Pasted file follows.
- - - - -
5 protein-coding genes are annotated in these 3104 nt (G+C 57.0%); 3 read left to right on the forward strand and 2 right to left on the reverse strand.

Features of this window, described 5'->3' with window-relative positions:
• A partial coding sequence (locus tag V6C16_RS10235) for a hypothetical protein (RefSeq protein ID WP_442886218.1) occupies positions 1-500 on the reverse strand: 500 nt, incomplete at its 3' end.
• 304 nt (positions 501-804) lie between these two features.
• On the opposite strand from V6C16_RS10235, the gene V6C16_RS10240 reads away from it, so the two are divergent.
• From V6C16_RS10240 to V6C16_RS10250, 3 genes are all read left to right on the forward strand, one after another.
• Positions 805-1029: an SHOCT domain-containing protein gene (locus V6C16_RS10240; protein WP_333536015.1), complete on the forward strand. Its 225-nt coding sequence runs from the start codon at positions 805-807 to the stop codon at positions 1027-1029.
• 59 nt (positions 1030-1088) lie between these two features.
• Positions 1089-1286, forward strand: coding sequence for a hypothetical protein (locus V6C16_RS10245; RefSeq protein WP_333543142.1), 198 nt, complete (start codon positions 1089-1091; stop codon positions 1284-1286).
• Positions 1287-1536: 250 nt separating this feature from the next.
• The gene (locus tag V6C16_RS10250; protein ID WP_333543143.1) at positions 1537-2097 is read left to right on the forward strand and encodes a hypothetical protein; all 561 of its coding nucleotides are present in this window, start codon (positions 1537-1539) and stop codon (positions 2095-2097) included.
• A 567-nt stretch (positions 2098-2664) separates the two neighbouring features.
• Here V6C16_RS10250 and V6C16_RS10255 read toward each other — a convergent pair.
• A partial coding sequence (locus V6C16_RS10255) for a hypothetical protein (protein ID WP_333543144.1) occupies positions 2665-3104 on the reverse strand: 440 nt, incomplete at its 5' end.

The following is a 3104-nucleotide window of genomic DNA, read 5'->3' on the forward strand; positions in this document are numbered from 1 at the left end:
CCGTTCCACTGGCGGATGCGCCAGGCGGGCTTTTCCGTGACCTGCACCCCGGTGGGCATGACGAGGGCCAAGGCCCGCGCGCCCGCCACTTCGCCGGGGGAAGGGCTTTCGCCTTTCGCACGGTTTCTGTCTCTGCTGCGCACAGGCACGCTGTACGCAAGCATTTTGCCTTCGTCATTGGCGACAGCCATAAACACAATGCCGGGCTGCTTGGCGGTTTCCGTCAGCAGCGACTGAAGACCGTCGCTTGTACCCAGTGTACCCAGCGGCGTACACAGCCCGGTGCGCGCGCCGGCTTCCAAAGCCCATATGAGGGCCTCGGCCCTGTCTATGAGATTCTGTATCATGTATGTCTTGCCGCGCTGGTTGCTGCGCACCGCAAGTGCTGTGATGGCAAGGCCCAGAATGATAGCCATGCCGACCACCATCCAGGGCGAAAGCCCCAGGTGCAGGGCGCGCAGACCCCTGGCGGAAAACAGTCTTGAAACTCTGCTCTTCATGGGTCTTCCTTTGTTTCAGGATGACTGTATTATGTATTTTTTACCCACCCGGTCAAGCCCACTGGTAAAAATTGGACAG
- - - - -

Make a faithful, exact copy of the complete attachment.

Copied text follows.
5 protein-coding genes are annotated in these 3104 nt (G+C 57.0%); 3 read left to right on the forward strand and 2 right to left on the reverse strand.

Features of this window, described 5'->3' with window-relative positions:
• A partial coding sequence (locus tag V6C16_RS10235) for a hypothetical protein (RefSeq protein ID WP_442886218.1) occupies positions 1-500 on the reverse strand: 500 nt, incomplete at its 3' end.
• 304 nt (positions 501-804) lie between these two features.
• On the opposite strand from V6C16_RS10235, the gene V6C16_RS10240 reads away from it, so the two are divergent.
• From V6C16_RS10240 to V6C16_RS10250, 3 genes are all read left to right on the forward strand, one after another.
• Positions 805-1029: an SHOCT domain-containing protein gene (locus V6C16_RS10240; protein WP_333536015.1), complete on the forward strand. Its 225-nt coding sequence runs from the start codon at positions 805-807 to the stop codon at positions 1027-1029.
• 59 nt (positions 1030-1088) lie between these two features.
• Positions 1089-1286, forward strand: coding sequence for a hypothetical protein (locus V6C16_RS10245; RefSeq protein WP_333543142.1), 198 nt, complete (start codon positions 1089-1091; stop codon positions 1284-1286).
• Positions 1287-1536: 250 nt separating this feature from the next.
• The gene (locus tag V6C16_RS10250; protein ID WP_333543143.1) at positions 1537-2097 is read left to right on the forward strand and encodes a hypothetical protein; all 561 of its coding nucleotides are present in this window, start codon (positions 1537-1539) and stop codon (positions 2095-2097) included.
• A 567-nt stretch (positions 2098-2664) separates the two neighbouring features.
• Here V6C16_RS10250 and V6C16_RS10255 read toward each other — a convergent pair.
• A partial coding sequence (locus V6C16_RS10255) for a hypothetical protein (protein ID WP_333543144.1) occupies positions 2665-3104 on the reverse strand: 440 nt, incomplete at its 5' end.

The following is a 3104-nucleotide window of genomic DNA, read 5'->3' on the forward strand; positions in this document are numbered from 1 at the left end:
CCGTTCCACTGGCGGATGCGCCAGGCGGGCTTTTCCGTGACCTGCACCCCGGTGGGCATGACGAGGGCCAAGGCCCGCGCGCCCGCCACTTCGCCGGGGGAAGGGCTTTCGCCTTTCGCACGGTTTCTGTCTCTGCTGCGCACAGGCACGCTGTACGCAAGCATTTTGCCTTCGTCATTGGCGACAGCCATAAACACAATGCCGGGCTGCTTGGCGGTTTCCGTCAGCAGCGACTGAAGACCGTCGCTTGTACCCAGTGTACCCAGCGGCGTACACAGCCCGGTGCGCGCGCCGGCTTCCAAAGCCCATATGAGGGCCTCGGCCCTGTCTATGAGATTCTGTATCATGTATGTCTTGCCGCGCTGGTTGCTGCGCACCGCAAGTGCTGTGATGGCAAGGCCCAGAATGATAGCCATGCCGACCACCATCCAGGGCGAAAGCCCCAGGTGCAGGGCGCGCAGACCCCTGGCGGAAAACAGTCTTGAAACTCTGCTCTTCATGGGTCTTCCTTTGTTTCAGGATGACTGTATTATGTATTTTTTACCCACCCGGTCAAGCCCACTGGTAAAAATTGGACAG